Felicia Muftic: A better time to make changes – in a year or two
February 21, 2012
Forget Congress. Forget the President’s 2013 budget. Forget the deficit: Except for extending the payroll tax holiday, nothing much is going to happen in Washington until after the November elections. Congress will just be too busy posturing and pandering.
That is not all bad because what the Obama administration has been doing to improve the economy seems to be working. The better time to make changes will be in a year or two when our economic recovery is more secure and could survive any extreme or inappropriate attempt to fix the debt problem. About 40 percent of the deficit was caused by the 2008 crash and could be cured by recovery. Social Security and Medicare will not go broke this year or in the near future.
To avoid nasty surprises, we should demand that contenders for president be more specific about their post-November 2012 plans for the remaining deficit. The question is: Which party has the better proposal to reduce the deficit that also causes the least pain and collateral damage?
There is already a plan on the table that does make sense. The Simpson Bowles Deficit Reduction Commission report was serious, comprehensive, and fact-based.
A case can be made that the Obama administration is more likely to enact Simpson Bowles because it has already enacted or proposed a large number of Simpson Bowles recommendations, while the GOP has proposed and voted for some unpopular alternatives and has outright opposed others.
One Simpson Bowles proposal was to cut defense spending, and Obama has implemented much and plans more. The GOP, especially Mitt Romney, favors spending even more on defense.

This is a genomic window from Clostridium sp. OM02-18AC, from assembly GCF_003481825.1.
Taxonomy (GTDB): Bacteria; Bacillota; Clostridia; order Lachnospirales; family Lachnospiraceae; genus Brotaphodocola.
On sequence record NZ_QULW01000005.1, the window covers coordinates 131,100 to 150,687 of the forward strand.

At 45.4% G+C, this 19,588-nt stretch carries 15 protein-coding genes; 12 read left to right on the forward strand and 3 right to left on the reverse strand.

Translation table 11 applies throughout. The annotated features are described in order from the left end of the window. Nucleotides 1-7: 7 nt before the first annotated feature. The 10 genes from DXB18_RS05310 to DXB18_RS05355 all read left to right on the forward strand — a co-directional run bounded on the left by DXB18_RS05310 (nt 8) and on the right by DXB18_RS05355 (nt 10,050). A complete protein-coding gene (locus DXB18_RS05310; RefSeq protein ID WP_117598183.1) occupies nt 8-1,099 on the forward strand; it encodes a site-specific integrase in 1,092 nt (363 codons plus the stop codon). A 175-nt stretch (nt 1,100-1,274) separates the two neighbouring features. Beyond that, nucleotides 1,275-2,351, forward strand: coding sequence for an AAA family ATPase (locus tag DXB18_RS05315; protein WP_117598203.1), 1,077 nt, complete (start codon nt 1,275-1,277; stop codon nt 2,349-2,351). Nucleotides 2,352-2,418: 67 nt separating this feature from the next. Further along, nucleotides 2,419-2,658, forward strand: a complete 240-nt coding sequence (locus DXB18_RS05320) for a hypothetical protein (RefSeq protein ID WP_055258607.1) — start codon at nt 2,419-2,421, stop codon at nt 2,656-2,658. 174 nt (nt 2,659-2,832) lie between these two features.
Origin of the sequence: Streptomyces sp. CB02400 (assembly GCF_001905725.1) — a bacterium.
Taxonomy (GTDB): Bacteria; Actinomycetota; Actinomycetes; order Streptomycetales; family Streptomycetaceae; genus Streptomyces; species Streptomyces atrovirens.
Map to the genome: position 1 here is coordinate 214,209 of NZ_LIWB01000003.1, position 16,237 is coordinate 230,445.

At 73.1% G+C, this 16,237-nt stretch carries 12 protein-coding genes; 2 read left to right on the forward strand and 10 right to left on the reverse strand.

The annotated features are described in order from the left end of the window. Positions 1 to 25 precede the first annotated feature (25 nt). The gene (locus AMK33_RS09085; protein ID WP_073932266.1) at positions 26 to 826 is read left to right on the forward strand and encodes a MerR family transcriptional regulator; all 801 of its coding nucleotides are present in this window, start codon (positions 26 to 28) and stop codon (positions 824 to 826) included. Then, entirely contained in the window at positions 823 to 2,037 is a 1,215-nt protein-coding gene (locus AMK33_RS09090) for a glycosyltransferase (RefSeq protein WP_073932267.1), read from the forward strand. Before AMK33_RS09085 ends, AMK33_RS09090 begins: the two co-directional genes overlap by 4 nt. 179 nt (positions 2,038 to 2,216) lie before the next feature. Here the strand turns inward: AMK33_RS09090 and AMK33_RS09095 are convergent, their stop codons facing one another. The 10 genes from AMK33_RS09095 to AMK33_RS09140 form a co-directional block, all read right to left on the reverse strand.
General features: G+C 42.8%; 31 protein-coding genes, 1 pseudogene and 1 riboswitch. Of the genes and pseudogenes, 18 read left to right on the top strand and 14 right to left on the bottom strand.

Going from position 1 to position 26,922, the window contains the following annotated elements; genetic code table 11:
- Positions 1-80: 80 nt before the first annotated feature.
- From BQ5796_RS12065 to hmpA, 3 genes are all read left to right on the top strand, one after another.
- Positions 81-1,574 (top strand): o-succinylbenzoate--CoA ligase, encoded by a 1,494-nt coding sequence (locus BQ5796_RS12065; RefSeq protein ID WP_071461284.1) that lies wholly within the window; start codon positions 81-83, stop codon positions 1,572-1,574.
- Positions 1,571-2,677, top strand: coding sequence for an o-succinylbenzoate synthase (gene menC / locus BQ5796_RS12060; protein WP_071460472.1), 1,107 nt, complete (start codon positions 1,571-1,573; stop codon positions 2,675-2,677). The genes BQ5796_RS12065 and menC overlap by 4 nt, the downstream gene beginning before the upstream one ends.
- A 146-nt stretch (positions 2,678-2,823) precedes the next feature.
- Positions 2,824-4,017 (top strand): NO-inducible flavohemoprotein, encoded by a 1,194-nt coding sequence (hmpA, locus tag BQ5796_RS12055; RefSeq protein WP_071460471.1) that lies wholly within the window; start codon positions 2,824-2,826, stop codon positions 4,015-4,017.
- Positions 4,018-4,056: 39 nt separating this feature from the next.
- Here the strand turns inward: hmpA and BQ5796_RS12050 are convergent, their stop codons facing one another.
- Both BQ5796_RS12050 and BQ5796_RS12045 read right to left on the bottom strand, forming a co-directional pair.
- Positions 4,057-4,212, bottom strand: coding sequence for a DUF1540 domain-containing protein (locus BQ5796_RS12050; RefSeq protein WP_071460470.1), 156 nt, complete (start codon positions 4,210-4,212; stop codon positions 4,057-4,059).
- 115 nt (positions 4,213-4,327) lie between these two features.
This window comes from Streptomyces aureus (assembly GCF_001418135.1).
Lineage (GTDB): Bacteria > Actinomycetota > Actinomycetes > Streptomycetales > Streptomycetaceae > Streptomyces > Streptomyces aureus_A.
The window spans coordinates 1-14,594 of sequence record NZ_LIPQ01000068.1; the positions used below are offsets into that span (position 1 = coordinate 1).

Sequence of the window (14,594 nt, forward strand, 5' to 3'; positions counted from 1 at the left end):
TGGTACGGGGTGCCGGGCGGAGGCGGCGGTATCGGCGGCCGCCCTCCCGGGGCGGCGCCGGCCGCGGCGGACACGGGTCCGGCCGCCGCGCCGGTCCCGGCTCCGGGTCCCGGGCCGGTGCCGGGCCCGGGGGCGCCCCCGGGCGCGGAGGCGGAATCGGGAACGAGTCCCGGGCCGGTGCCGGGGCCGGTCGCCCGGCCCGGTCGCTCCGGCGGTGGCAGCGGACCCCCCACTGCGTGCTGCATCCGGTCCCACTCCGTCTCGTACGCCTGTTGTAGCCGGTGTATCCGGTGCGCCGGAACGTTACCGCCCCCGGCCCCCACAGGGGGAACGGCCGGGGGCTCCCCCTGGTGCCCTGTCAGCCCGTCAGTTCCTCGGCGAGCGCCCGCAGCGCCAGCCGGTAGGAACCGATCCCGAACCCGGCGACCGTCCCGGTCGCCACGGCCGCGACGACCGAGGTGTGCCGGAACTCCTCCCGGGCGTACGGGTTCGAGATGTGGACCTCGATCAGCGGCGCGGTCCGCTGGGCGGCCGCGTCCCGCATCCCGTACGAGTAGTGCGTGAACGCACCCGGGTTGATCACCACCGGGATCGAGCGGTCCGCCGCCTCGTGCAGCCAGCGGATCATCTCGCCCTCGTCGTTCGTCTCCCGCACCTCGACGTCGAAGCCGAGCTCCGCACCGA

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Simpson Bowles recommended continuing Obamacare to reduce the deficit. Yes, their conclusion was that there are net cost savings (and not the fictional additional trillion dollars of costs the GOP wrongly pins on health care reform).
The GOP has no proposal to replace Obamacare other than to shove health care solutions and expense to the states to do as they will. Leaving health care to the free market, as the GOP often proposes, is a farce. There is no free market: Insurers are exempt from anti-trust action, free to collude to set prices and coverage.
Unlike Obamacare, the GOP offers no requirement to cover pre-existing conditions or to insure the 30 million uninsured, or to provide for everyone no co-pays for annual physicals, mammograms, and now maybe not even requiring inclusion of contraceptives. Those without insurance would still go insurance-naked, visiting the ER only when they got so sick they required expensive treatment, and passing their unpaid bills onto the rest of us in the form of increasingly unaffordable higher premiums. GOP plans contain no checks on health care costs to us or to the Medicare and Medicaid system, either.
Simpson Bowles concluded that tax fairness was needed and the deficit could not be reduced without raising taxes and letting Bush tax cuts expire, with which Obama agreed. The GOP could not stomach any of that and they proposed to increase the unfairness with more tax breaks for the rich, relying solely on cuts to social programs. Obama has also proposed a millionaires’ tax, further getting the fairness part right.
Simpson Bowles recommended cutting $2.5 of government expenses for every dollar of tax increases. Obama has supported similar ratios, depending upon what is included in the calculations, but he has consistently supported more dollar-for-dollar cuts than tax increases.
Those who have the most at stake are the future seniors. Both political parties have fumbled or became MIA on solutions to keep Medicare and Social Security viable. A sensible recommendation made by Simpson Bowles was gradually to raise the retirement age to 70. That is far less painful than GOP plans: eliminating the “security” in Social Security by gambling retirement on Wall Street with no safety net to cover failed investments, and/or requiring $6,000 in annual Medicare co-pays.
For more commentary, go to http://www.mufticforum.com
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